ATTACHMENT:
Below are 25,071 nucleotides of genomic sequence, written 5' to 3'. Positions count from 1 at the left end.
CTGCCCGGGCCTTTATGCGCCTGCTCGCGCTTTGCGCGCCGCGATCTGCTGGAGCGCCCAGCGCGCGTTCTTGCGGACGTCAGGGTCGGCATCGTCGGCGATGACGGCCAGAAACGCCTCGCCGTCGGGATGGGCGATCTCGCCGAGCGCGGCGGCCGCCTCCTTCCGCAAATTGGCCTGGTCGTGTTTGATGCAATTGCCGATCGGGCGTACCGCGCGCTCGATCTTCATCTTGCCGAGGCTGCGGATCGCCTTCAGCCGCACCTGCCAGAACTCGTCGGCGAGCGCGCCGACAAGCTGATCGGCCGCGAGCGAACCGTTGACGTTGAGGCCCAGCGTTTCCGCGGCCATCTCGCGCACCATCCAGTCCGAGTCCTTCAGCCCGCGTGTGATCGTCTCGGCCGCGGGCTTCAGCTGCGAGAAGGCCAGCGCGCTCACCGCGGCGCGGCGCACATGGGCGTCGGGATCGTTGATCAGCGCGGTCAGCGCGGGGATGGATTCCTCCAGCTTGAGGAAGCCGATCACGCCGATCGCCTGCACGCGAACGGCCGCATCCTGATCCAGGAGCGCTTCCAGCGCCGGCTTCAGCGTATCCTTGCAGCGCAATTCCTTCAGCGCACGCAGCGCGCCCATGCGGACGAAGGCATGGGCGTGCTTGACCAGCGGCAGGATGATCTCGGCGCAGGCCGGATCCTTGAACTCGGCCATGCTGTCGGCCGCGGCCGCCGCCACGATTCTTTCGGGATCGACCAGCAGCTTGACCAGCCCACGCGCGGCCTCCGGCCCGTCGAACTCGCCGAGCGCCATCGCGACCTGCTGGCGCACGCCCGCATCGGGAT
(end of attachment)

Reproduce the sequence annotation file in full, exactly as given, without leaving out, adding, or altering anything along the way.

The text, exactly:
Below are 25,071 nucleotides of genomic sequence, written 5' to 3'. Positions count from 1 at the left end.
CTGCCCGGGCCTTTATGCGCCTGCTCGCGCTTTGCGCGCCGCGATCTGCTGGAGCGCCCAGCGCGCGTTCTTGCGGACGTCAGGGTCGGCATCGTCGGCGATGACGGCCAGAAACGCCTCGCCGTCGGGATGGGCGATCTCGCCGAGCGCGGCGGCCGCCTCCTTCCGCAAATTGGCCTGGTCGTGTTTGATGCAATTGCCGATCGGGCGTACCGCGCGCTCGATCTTCATCTTGCCGAGGCTGCGGATCGCCTTCAGCCGCACCTGCCAGAACTCGTCGGCGAGCGCGCCGACAAGCTGATCGGCCGCGAGCGAACCGTTGACGTTGAGGCCCAGCGTTTCCGCGGCCATCTCGCGCACCATCCAGTCCGAGTCCTTCAGCCCGCGTGTGATCGTCTCGGCCGCGGGCTTCAGCTGCGAGAAGGCCAGCGCGCTCACCGCGGCGCGGCGCACATGGGCGTCGGGATCGTTGATCAGCGCGGTCAGCGCGGGGATGGATTCCTCCAGCTTGAGGAAGCCGATCACGCCGATCGCCTGCACGCGAACGGCCGCATCCTGATCCAGGAGCGCTTCCAGCGCCGGCTTCAGCGTATCCTTGCAGCGCAATTCCTTCAGCGCACGCAGCGCGCCCATGCGGACGAAGGCATGGGCGTGCTTGACCAGCGGCAGGATGATCTCGGCGCAGGCCGGATCCTTGAACTCGGCCATGCTGTCGGCCGCGGCCGCCGCCACGATTCTTTCGGGATCGACCAGCAGCTTGACCAGCCCACGCGCGGCCTCCGGCCCGTCGAACTCGCCGAGCGCCATCGCGACCTGCTGGCGCACGCCCGCATCGGGAT